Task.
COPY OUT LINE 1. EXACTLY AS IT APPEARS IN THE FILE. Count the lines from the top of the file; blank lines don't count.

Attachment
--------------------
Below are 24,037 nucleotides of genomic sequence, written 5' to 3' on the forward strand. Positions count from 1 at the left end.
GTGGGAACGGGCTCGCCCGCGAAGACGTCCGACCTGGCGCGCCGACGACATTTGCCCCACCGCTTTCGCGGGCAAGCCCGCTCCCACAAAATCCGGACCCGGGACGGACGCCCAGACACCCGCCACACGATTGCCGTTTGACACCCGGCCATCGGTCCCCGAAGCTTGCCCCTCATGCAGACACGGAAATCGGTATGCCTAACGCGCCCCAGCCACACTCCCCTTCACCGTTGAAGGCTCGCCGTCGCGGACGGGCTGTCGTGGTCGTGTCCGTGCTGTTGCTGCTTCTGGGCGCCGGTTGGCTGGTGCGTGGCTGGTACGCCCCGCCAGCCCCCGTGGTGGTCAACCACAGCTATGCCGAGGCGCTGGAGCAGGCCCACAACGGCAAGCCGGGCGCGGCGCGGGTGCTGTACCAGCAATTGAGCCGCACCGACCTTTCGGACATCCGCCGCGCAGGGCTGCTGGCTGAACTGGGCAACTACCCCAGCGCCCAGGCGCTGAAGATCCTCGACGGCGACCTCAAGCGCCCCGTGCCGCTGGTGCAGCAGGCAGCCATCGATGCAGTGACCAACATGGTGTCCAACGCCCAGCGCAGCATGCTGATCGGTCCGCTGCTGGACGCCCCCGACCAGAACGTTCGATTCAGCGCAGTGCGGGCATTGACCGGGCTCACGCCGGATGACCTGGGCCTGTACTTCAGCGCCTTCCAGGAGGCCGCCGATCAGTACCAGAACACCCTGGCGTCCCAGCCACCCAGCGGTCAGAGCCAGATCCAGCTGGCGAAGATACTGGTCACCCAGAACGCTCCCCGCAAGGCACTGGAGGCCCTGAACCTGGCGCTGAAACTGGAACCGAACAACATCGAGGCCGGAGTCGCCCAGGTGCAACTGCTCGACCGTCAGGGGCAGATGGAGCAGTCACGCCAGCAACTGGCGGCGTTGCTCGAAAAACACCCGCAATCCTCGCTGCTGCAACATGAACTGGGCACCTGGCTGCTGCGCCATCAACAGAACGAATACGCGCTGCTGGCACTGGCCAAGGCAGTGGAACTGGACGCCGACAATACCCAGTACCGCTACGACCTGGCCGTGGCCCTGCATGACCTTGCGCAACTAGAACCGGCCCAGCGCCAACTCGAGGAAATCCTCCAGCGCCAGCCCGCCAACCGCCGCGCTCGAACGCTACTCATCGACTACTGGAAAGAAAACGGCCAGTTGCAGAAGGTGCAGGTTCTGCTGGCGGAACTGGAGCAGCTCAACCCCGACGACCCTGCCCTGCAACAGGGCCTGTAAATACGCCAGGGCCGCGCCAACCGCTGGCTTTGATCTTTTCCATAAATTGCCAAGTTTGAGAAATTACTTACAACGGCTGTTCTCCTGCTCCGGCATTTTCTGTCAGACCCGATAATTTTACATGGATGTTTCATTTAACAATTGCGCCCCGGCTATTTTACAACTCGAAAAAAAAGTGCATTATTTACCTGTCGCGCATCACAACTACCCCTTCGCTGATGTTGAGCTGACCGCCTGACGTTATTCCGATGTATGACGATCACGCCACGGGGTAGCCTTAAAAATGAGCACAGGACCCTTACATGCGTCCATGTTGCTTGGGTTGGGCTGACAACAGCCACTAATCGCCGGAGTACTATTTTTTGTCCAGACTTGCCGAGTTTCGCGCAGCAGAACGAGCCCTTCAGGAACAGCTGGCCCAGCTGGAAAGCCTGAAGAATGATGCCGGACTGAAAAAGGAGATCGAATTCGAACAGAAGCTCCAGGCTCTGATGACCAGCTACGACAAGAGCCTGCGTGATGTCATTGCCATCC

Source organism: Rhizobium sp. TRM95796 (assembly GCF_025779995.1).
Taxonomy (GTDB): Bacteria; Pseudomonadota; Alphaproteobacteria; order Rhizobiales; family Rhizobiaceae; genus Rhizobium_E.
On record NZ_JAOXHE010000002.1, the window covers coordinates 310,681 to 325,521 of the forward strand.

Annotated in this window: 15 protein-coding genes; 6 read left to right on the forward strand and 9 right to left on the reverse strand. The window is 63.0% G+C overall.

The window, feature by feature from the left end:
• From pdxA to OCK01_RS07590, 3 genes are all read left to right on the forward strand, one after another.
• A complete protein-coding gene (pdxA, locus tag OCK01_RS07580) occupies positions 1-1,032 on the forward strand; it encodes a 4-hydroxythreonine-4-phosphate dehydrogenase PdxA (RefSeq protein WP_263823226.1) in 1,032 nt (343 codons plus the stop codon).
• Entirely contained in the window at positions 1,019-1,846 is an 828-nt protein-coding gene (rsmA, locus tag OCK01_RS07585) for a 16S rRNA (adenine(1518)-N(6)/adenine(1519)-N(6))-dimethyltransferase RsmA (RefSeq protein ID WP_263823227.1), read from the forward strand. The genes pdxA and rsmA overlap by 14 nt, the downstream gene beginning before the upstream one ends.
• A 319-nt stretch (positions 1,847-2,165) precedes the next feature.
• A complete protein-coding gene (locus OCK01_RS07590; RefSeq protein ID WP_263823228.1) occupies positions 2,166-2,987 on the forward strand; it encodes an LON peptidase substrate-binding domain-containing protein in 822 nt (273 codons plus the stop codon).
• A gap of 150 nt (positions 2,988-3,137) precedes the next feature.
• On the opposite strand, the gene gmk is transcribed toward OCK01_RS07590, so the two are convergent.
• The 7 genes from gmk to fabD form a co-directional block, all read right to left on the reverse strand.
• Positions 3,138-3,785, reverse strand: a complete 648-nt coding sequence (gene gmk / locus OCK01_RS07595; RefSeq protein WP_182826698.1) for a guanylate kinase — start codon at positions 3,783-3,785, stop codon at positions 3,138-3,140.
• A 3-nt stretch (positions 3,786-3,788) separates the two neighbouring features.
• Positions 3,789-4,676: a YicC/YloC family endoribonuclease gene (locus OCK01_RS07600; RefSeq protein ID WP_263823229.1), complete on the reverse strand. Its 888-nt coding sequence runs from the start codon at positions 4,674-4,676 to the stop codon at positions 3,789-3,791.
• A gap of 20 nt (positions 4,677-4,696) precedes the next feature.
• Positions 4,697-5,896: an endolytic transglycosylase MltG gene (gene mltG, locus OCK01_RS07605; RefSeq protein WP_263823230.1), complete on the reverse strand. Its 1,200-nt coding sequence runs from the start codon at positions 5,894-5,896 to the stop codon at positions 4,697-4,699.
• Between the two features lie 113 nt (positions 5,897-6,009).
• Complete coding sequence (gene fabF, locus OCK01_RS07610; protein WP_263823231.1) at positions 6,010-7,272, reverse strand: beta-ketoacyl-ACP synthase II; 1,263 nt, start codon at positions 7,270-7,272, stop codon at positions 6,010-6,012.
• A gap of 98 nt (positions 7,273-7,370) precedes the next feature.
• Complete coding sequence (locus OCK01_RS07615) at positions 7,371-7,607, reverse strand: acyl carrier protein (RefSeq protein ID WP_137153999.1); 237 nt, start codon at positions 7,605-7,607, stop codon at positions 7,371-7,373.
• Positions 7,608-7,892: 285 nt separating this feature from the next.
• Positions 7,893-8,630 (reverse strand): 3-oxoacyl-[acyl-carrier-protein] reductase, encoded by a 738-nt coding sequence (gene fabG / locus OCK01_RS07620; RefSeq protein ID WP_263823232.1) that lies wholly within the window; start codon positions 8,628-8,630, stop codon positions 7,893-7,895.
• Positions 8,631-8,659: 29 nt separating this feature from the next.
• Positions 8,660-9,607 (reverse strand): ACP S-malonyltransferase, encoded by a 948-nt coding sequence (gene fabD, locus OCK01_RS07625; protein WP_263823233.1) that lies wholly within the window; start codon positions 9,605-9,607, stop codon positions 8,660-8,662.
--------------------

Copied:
Below are 24,037 nucleotides of genomic sequence, written 5' to 3' on the forward strand. Positions count from 1 at the left end.